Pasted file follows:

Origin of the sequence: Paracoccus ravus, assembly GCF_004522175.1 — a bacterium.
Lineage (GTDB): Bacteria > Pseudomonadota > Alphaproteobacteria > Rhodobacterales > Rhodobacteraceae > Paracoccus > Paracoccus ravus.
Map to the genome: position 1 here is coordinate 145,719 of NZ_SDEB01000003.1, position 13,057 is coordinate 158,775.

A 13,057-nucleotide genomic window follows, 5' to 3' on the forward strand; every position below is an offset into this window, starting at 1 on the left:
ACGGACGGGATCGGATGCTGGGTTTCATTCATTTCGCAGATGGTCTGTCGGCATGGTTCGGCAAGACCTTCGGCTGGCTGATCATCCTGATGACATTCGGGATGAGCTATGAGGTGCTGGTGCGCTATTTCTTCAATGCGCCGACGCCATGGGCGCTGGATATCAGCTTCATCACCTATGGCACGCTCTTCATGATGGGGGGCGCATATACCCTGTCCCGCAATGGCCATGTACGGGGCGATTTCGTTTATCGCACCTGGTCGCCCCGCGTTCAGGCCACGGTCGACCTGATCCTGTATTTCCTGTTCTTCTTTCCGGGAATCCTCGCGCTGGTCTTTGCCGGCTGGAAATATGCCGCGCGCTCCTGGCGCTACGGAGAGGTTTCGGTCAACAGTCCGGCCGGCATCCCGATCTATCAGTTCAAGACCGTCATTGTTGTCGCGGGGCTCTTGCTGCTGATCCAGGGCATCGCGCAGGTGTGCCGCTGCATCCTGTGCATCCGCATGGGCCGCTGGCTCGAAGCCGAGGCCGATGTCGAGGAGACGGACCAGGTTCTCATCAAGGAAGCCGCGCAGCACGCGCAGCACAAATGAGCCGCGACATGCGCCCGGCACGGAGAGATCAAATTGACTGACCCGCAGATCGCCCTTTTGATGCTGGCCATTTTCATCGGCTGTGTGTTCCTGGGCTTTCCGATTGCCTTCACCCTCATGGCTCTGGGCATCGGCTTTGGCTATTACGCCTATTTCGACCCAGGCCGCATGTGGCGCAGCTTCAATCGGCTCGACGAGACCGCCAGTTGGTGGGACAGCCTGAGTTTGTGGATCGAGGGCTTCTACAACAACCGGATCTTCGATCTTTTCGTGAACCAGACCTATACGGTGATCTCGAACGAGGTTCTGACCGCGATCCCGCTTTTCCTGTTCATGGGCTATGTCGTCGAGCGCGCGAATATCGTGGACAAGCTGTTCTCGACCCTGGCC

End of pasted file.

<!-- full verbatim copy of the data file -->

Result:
Origin of the sequence: Paracoccus ravus, assembly GCF_004522175.1 — a bacterium.
Lineage (GTDB): Bacteria > Pseudomonadota > Alphaproteobacteria > Rhodobacterales > Rhodobacteraceae > Paracoccus > Paracoccus ravus.
Map to the genome: position 1 here is coordinate 145,719 of NZ_SDEB01000003.1, position 13,057 is coordinate 158,775.

A 13,057-nucleotide genomic window follows, 5' to 3' on the forward strand; every position below is an offset into this window, starting at 1 on the left:
ACGGACGGGATCGGATGCTGGGTTTCATTCATTTCGCAGATGGTCTGTCGGCATGGTTCGGCAAGACCTTCGGCTGGCTGATCATCCTGATGACATTCGGGATGAGCTATGAGGTGCTGGTGCGCTATTTCTTCAATGCGCCGACGCCATGGGCGCTGGATATCAGCTTCATCACCTATGGCACGCTCTTCATGATGGGGGGCGCATATACCCTGTCCCGCAATGGCCATGTACGGGGCGATTTCGTTTATCGCACCTGGTCGCCCCGCGTTCAGGCCACGGTCGACCTGATCCTGTATTTCCTGTTCTTCTTTCCGGGAATCCTCGCGCTGGTCTTTGCCGGCTGGAAATATGCCGCGCGCTCCTGGCGCTACGGAGAGGTTTCGGTCAACAGTCCGGCCGGCATCCCGATCTATCAGTTCAAGACCGTCATTGTTGTCGCGGGGCTCTTGCTGCTGATCCAGGGCATCGCGCAGGTGTGCCGCTGCATCCTGTGCATCCGCATGGGCCGCTGGCTCGAAGCCGAGGCCGATGTCGAGGAGACGGACCAGGTTCTCATCAAGGAAGCCGCGCAGCACGCGCAGCACAAATGAGCCGCGACATGCGCCCGGCACGGAGAGATCAAATTGACTGACCCGCAGATCGCCCTTTTGATGCTGGCCATTTTCATCGGCTGTGTGTTCCTGGGCTTTCCGATTGCCTTCACCCTCATGGCTCTGGGCATCGGCTTTGGCTATTACGCCTATTTCGACCCAGGCCGCATGTGGCGCAGCTTCAATCGGCTCGACGAGACCGCCAGTTGGTGGGACAGCCTGAGTTTGTGGATCGAGGGCTTCTACAACAACCGGATCTTCGATCTTTTCGTGAACCAGACCTATACGGTGATCTCGAACGAGGTTCTGACCGCGATCCCGCTTTTCCTGTTCATGGGCTATGTCGTCGAGCGCGCGAATATCGTGGACAAGCTGTTCTCGACCCTGGCC